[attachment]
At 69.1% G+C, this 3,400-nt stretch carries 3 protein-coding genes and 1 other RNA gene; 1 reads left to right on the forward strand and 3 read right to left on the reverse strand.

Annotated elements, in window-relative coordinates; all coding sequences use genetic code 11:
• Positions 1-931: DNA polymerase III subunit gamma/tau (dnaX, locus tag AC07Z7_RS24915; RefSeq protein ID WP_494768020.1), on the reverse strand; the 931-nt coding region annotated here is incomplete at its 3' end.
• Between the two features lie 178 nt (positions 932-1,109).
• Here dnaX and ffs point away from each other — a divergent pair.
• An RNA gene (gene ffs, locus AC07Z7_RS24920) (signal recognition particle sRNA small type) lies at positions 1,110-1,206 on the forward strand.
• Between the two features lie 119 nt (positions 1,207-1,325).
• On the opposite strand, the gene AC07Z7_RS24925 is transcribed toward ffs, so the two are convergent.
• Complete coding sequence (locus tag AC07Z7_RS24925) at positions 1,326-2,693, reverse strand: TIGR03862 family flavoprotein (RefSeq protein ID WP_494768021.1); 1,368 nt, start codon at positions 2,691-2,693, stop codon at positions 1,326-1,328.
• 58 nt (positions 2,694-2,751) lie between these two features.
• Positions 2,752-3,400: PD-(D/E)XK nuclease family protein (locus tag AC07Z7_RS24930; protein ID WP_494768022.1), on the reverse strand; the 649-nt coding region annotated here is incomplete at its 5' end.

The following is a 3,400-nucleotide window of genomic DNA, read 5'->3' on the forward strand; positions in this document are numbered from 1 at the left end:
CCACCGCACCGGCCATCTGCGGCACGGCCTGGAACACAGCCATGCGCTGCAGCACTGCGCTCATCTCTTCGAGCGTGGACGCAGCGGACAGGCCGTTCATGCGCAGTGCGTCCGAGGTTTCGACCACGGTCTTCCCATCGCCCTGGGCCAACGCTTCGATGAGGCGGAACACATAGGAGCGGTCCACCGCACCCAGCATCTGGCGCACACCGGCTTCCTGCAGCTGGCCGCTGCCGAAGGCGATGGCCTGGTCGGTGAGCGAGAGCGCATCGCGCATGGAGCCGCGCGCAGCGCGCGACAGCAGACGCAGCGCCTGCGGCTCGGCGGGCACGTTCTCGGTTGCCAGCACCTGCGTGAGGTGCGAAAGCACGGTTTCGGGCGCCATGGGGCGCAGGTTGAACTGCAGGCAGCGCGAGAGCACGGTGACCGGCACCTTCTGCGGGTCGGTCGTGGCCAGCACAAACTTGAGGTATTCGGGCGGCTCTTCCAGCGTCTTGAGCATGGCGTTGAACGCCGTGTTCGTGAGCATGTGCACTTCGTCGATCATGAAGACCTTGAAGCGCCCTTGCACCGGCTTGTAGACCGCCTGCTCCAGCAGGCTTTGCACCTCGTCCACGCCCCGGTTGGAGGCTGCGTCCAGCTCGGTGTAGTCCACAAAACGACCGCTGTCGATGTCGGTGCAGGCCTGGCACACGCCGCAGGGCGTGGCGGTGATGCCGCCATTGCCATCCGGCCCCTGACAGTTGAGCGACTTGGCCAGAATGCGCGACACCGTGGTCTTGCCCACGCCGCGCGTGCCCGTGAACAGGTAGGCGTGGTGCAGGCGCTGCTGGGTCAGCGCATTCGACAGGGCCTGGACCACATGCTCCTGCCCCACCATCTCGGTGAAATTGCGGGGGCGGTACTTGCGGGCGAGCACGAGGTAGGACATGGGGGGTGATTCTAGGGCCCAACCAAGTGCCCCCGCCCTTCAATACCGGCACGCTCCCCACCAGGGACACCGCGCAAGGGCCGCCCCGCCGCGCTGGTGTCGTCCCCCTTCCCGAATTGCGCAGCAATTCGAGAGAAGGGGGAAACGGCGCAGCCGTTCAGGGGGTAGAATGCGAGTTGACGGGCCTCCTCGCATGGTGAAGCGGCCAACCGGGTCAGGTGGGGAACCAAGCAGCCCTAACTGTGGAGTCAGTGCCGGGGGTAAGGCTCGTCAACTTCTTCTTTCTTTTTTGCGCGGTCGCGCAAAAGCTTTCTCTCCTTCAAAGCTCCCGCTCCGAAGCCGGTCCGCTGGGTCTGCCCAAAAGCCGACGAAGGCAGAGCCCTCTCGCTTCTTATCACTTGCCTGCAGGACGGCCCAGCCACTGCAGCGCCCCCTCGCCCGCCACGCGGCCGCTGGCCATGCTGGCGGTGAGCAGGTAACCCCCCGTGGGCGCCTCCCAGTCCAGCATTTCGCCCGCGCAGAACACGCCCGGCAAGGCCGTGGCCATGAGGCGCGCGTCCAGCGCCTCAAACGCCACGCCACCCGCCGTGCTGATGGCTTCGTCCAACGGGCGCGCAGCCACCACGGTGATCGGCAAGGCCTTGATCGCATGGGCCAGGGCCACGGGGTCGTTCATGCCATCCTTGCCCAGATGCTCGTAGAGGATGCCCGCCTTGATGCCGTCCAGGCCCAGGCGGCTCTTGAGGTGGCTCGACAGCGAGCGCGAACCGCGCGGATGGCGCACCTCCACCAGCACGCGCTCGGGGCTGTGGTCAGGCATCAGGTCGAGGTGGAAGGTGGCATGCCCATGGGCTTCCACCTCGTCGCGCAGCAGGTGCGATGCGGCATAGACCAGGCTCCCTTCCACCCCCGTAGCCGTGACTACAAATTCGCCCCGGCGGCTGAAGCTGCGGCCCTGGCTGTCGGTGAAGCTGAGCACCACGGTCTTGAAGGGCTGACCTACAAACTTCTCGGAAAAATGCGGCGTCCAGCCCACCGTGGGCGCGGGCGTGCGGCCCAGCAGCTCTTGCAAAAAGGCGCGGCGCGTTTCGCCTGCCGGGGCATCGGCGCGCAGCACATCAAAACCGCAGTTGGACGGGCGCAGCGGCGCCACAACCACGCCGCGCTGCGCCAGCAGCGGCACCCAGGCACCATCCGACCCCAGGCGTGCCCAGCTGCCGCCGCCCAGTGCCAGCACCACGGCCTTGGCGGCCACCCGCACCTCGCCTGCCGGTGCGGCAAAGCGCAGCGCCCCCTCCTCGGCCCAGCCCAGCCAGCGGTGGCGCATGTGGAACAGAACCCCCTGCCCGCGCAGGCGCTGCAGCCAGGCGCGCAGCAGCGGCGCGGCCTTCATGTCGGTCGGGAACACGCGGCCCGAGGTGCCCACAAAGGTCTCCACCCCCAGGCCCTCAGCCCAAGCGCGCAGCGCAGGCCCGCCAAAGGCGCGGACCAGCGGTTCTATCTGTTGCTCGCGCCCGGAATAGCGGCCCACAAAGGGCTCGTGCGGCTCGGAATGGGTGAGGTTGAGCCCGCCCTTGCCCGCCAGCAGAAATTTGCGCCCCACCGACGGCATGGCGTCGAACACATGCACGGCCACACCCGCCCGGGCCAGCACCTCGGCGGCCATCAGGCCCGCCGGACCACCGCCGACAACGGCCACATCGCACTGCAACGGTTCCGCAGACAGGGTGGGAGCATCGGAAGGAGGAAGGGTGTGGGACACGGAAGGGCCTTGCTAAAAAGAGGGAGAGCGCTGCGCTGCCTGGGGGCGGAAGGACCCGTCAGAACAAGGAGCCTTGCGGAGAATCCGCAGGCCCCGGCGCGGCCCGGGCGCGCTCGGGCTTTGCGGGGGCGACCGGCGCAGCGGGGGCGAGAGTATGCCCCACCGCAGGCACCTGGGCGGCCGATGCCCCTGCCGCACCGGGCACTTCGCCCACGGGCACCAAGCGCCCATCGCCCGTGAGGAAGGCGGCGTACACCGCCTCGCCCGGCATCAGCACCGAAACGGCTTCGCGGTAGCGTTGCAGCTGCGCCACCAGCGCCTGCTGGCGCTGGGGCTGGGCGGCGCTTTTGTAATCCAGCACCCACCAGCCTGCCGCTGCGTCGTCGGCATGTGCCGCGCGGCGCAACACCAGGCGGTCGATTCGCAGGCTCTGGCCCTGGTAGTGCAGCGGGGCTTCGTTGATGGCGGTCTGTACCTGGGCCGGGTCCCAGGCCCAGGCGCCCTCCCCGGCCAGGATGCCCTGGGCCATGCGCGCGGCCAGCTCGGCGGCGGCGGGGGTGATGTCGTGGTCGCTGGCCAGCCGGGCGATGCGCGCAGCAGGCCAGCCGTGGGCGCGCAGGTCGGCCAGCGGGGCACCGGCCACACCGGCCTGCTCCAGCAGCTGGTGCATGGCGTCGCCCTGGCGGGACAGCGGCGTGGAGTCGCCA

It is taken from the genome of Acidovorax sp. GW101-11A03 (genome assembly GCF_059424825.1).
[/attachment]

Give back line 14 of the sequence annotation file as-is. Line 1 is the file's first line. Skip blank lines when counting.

It is taken from the genome of Acidovorax sp. GW101-11A03 (genome assembly GCF_059424825.1).